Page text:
GRAND FORKS, N.D. (CN) – As University of North Dakota students, staff and alumni vote this week on a nickname to replace “The Fighting Sioux,” they have left out an important constituency – the Sioux themselves, tribal members say in court.     Alumni, students, staff, donors and season ticketholders can vote online this week until the polls close at midnight Friday, but members of the Sioux tribe and a state representative say the vote should be stopped because the Sioux were not consulted, and a popular name choice was left off the ballot.     A Fargo judge denied the request for a restraining order and injunction on Monday, finding the plaintiffs showed no support for their claim of irreparable harm.     After the ruling, state Rep. Richard Becker, a former president of the UND Alumni Association and one of the plaintiffs, told the Grand Forks Herald, “We obviously will regroup and consider what our options are.”     The vote, and the lawsuit, have deep roots in the Dakotas.     Lead plaintiff Lavonne Alberts et al. sued the University of North Dakota and the state on Oct. 15 in Grand Forks County Court, to try to stop or delay the online vote, which began as scheduled Monday.     Voters are offered five choices to replace “The Fighting Sioux,” which was the school dropped in 2012 due to public controversy and NCAA rules.     The choices are the Fighting Hawks, Nodaks, North Stars, Rough Riders and Sundogs. A UND task force selected them from 1,172 suggestions from the public.     If one name gets 50 percent plus 1 vote, it will become the school’s new mascot. If not, there will be a runoff between the two top vote-getters.     The election is not open to the general public. About 82,000 emails have been sent to UND students, alumni, faculty, staff, donors and season ticketholders containing a link to a private voting site.     Alberts calls the vote improper. Her grandmother, Alvina Alberts, participated with other tribal elders in a sacred pipe ceremony in 1969 “in which the Sioux Nation bestowed upon the University of North Dakota the Fighting Sioux name.”     “Someone with no other ties to UND other than the purchase of a season ticket is allowed to participate in the vote on the nickname selection, but not the members of the Sioux Nations, who bestowed the name to UND,” the lawsuit states.     She also protests that the option of “UND” was not included on the ballot simply because defendant university President Robert Kelley, head of the task force, “didn’t like the name.”     The name UND has become popular among students and alumni, the complaint states. However, “Defendant Kelley made his position very public that he did not like that name [UND] despite the fact that the nickname UND, North Dakota is extremely popular among the UND faithful, and the favorite to win in any vote. Defendant Kelley exerted undue executive influence over the task force thereby causing the elimination of the UND nickname as a potential choice on the vote,” according to the complaint.     UND spokesman Peter Johnson told Courthouse News Monday: “The school’s name is North Dakota. It isn’t a nickname.”     During the controversy that led to the school’s dropping “The Fighting Sioux,” the NCAA said schools that wished to use Native American imagery and names needed support from the tribes involved.     North Dakota’s Spirit Lake Sioux put the issue to a vote, and tribal members favored keeping The Fighting Sioux, so the tribe endorsed it.     But the Standing Rock Sioux, also of North Dakota, insisted that UND drop the Sioux name, though that tribe did not put it to a public vote.     “There is no clear front-runner yet,” UND spokesman Johnson told Courthouse News. “The voting is being handled by a third party and is not being actively monitored. We won’t know until the vote closes.”     The third plaintiff is William Le Caine Sr., a UND alumnus who went on to play professional hockey, including a stint with the NHL’s Pittsburgh Penguins.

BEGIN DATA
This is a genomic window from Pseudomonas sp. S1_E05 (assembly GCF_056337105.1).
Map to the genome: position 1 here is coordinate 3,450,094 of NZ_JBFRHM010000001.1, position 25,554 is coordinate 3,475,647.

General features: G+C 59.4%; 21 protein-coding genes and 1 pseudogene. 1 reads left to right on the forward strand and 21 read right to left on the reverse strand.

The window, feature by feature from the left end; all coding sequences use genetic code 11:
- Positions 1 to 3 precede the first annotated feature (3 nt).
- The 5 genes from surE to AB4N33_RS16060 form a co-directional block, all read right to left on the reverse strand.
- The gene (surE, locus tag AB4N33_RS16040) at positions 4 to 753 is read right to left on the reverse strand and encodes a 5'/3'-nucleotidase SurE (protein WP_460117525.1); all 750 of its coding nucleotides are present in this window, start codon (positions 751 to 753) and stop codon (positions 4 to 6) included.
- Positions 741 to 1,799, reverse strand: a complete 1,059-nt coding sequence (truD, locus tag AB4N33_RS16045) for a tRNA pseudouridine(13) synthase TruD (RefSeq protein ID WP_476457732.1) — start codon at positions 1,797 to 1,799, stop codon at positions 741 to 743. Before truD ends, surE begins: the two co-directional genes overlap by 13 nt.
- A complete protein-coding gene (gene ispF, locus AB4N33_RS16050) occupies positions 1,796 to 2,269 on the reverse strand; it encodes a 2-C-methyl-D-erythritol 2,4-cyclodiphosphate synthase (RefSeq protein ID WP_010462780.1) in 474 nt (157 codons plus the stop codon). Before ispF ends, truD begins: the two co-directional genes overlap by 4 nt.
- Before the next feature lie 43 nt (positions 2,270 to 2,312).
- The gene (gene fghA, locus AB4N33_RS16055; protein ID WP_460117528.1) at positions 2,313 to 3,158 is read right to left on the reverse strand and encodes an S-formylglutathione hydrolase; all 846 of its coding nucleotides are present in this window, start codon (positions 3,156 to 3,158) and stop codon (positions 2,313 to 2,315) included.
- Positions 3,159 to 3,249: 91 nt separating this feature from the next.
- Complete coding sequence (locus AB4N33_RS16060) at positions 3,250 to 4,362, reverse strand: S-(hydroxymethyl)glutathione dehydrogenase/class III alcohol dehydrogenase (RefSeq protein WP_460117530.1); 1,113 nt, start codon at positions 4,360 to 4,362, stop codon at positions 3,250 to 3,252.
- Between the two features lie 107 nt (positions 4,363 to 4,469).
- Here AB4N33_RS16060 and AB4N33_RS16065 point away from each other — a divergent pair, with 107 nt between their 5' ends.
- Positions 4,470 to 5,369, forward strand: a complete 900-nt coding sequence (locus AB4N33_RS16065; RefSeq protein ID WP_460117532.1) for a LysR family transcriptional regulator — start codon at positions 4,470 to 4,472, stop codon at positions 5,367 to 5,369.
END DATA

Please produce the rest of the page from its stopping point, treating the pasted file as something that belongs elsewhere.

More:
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Police See No Need|for Drone Weapons